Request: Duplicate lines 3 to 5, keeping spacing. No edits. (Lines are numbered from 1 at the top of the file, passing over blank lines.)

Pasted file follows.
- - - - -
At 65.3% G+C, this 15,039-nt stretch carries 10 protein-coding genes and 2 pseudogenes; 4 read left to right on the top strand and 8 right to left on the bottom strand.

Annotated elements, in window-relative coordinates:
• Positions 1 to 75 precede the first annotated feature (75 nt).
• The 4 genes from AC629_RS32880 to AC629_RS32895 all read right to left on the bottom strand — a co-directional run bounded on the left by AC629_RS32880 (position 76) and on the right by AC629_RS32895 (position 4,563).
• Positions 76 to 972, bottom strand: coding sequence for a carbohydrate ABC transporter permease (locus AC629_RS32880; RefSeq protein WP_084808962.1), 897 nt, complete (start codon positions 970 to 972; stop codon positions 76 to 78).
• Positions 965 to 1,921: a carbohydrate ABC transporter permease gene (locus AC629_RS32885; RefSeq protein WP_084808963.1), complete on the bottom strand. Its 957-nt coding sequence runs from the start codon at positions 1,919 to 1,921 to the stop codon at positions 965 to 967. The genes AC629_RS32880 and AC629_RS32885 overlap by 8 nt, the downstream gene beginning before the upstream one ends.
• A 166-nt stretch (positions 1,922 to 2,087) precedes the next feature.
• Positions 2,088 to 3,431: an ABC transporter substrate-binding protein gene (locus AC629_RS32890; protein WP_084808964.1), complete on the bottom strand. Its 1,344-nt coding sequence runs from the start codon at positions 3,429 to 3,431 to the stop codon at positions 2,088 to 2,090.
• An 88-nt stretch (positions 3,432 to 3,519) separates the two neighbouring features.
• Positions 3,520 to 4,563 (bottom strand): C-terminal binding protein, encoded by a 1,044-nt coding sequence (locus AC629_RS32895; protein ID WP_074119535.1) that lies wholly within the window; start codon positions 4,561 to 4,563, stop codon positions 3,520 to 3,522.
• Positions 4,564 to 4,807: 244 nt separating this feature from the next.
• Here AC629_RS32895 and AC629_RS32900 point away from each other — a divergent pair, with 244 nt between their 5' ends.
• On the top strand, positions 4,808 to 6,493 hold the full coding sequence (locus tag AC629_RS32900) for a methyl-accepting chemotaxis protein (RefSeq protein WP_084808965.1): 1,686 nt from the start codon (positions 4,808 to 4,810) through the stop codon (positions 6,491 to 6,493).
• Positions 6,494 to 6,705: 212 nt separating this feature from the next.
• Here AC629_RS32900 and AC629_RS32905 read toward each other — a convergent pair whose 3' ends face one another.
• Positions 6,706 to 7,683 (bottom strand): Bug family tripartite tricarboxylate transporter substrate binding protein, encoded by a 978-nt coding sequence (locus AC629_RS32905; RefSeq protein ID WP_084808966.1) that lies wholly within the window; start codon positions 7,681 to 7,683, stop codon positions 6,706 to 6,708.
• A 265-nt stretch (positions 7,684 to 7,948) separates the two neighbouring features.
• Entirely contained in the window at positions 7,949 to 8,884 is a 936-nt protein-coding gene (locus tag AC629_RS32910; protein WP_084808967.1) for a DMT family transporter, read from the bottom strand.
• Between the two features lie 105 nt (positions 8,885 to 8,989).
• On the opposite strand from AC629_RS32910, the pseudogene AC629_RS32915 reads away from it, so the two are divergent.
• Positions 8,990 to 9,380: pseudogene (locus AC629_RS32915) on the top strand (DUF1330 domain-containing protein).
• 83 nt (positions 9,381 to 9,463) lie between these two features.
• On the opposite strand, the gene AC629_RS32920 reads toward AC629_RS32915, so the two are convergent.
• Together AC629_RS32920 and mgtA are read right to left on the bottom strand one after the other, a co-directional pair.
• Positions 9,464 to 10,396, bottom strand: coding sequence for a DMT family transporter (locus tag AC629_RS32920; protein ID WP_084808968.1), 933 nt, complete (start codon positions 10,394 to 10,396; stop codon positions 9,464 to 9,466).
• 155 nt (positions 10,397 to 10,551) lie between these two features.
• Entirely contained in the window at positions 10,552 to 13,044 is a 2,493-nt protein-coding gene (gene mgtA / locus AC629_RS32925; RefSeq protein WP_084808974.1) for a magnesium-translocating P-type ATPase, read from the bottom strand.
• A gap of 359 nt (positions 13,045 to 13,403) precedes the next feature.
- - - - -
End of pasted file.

• Positions 1 to 75 precede the first annotated feature (75 nt).
• The 4 genes from AC629_RS32880 to AC629_RS32895 all read right to left on the bottom strand — a co-directional run bounded on the left by AC629_RS32880 (position 76) and on the right by AC629_RS32895 (position 4,563).
• Positions 76 to 972, bottom strand: coding sequence for a carbohydrate ABC transporter permease (locus AC629_RS32880; RefSeq protein WP_084808962.1), 897 nt, complete (start codon positions 970 to 972; stop codon positions 76 to 78).